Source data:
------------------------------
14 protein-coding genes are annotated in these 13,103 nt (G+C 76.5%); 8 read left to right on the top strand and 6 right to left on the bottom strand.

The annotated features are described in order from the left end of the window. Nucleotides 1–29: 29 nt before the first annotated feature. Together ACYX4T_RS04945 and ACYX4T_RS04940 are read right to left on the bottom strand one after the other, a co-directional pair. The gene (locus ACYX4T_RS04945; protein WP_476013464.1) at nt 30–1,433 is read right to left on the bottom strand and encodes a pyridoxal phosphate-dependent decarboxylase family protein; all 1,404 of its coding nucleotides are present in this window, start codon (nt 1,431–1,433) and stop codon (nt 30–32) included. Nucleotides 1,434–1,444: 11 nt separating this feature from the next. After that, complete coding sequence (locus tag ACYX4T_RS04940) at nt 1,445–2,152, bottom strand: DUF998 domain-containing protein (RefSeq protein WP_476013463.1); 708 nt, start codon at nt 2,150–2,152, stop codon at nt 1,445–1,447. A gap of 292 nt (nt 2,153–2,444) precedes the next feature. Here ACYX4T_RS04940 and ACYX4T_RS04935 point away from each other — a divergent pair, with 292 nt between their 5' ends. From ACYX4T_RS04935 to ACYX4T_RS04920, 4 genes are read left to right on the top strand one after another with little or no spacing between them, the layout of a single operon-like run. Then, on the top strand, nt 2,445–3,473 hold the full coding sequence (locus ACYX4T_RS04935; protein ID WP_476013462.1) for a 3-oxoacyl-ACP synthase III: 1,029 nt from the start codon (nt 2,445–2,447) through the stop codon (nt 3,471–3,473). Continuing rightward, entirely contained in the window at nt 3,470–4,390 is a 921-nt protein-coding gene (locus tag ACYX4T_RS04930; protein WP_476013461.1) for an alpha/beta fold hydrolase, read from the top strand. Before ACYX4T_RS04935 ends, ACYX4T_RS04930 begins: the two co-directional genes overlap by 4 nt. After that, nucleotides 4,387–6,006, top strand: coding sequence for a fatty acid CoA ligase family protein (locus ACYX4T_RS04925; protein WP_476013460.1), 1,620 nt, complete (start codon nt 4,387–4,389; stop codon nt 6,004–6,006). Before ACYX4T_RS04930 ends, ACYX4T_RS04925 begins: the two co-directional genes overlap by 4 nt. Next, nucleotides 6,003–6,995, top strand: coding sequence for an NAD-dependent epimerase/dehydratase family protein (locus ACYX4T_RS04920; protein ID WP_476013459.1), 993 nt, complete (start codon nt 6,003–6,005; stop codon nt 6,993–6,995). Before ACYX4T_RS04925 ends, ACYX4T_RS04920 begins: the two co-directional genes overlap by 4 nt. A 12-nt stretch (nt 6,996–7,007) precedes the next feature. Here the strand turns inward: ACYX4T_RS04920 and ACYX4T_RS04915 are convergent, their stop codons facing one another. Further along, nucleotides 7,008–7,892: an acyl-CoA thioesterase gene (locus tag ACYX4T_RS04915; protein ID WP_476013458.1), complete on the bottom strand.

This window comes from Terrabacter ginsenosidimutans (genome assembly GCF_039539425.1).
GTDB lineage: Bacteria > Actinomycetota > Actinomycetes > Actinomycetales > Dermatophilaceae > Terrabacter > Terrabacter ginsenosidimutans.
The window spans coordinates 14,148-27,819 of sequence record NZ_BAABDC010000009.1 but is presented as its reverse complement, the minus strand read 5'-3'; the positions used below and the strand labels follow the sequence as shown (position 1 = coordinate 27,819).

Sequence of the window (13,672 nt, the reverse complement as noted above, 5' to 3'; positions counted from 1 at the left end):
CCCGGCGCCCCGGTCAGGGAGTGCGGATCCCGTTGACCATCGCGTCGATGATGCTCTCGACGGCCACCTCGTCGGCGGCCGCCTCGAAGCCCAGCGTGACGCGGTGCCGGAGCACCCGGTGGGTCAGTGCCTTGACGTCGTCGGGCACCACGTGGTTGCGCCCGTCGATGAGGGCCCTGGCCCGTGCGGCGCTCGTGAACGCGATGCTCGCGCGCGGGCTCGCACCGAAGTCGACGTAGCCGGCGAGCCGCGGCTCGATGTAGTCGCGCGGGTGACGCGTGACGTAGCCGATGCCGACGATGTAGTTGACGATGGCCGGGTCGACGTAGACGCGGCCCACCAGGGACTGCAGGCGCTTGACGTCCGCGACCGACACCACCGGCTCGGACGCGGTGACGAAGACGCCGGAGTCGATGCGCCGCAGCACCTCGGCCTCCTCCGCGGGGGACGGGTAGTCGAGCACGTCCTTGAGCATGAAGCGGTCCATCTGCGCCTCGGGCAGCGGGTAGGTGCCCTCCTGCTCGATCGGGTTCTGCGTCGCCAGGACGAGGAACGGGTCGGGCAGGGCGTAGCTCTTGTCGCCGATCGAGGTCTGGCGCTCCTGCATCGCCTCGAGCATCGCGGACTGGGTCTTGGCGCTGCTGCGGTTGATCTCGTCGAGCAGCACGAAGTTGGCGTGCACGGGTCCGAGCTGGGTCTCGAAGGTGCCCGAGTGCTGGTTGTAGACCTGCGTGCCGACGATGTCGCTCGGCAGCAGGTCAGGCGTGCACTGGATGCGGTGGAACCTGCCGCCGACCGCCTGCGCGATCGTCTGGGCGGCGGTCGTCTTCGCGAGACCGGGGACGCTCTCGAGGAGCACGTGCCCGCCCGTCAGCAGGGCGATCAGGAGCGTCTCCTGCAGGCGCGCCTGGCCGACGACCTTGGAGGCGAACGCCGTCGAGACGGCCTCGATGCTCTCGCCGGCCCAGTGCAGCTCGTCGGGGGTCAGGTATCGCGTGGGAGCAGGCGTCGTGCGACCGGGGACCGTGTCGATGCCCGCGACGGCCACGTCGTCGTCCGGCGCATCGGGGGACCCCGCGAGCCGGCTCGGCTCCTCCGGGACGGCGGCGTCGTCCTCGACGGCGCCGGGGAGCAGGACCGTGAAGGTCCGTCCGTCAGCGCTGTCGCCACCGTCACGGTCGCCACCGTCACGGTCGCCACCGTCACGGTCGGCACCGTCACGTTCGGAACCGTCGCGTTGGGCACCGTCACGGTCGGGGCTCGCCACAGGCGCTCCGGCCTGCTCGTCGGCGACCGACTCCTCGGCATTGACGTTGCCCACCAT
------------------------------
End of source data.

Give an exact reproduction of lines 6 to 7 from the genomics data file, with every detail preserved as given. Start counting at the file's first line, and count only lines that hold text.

Sequence of the window (13,672 nt, the reverse complement as noted above, 5' to 3'; positions counted from 1 at the left end):
CCCGGCGCCCCGGTCAGGGAGTGCGGATCCCGTTGACCATCGCGTCGATGATGCTCTCGACGGCCACCTCGTCGGCGGCCGCCTCGAAGCCCAGCGTGACGCGGTGCCGGAGCACCCGGTGGGTCAGTGCCTTGACGTCGTCGGGCACCACGTGGTTGCGCCCGTCGATGAGGGCCCTGGCCCGTGCGGCGCTCGTGAACGCGATGCTCGCGCGCGGGCTCGCACCGAAGTCGACGTAGCCGGCGAGCCGCGGCTCGATGTAGTCGCGCGGGTGACGCGTGACGTAGCCGATGCCGACGATGTAGTTGACGATGGCCGGGTCGACGTAGACGCGGCCCACCAGGGACTGCAGGCGCTTGACGTCCGCGACCGACACCACCGGCTCGGACGCGGTGACGAAGACGCCGGAGTCGATGCGCCGCAGCACCTCGGCCTCCTCCGCGGGGGACGGGTAGTCGAGCACGTCCTTGAGCATGAAGCGGTCCATCTGCGCCTCGGGCAGCGGGTAGGTGCCCTCCTGCTCGATCGGGTTCTGCGTCGCCAGGACGAGGAACGGGTCGGGCAGGGCGTAGCTCTTGTCGCCGATCGAGGTCTGGCGCTCCTGCATCGCCTCGAGCATCGCGGACTGGGTCTTGGCGCTGCTGCGGTTGATCTCGTCGAGCAGCACGAAGTTGGCGTGCACGGGTCCGAGCTGGGTCTCGAAGGTGCCCGAGTGCTGGTTGTAGACCTGCGTGCCGACGATGTCGCTCGGCAGCAGGTCAGGCGTGCACTGGATGCGGTGGAACCTGCCGCCGACCGCCTGCGCGATCGTCTGGGCGGCGGTCGTCTTCGCGAGACCGGGGACGCTCTCGAGGAGCACGTGCCCGCCCGTCAGCAGGGCGATCAGGAGCGTCTCCTGCAGGCGCGCCTGGCCGACGACCTTGGAGGCGAACGCCGTCGAGACGGCCTCGATGCTCTCGCCGGCCCAGTGCAGCTCGTCGGGGGTCAGGTATCGCGTGGGAGCAGGCGTCGTGCGACCGGGGACCGTGTCGATGCCCGCGACGGCCACGTCGTCGTCCGGCGCATCGGGGGACCCCGCGAGCCGGCTCGGCTCCTCCGGGACGGCGGCGTCGTCCTCGACGGCGCCGGGGAGCAGGACCGTGAAGGTCCGTCCGTCAGCGCTGTCGCCACCGTCACGGTCGCCACCGTCACGGTCGCCACCGTCACGGTCGGCACCGTCACGTTCGGAACCGTCGCGTTGGGCACCGTCACGGTCGGGGCTCGCCACAGGCGCTCCGGCCTGCTCGTCGGCGACCGACTCCTCGGCATTGACGTTGCCCACCAT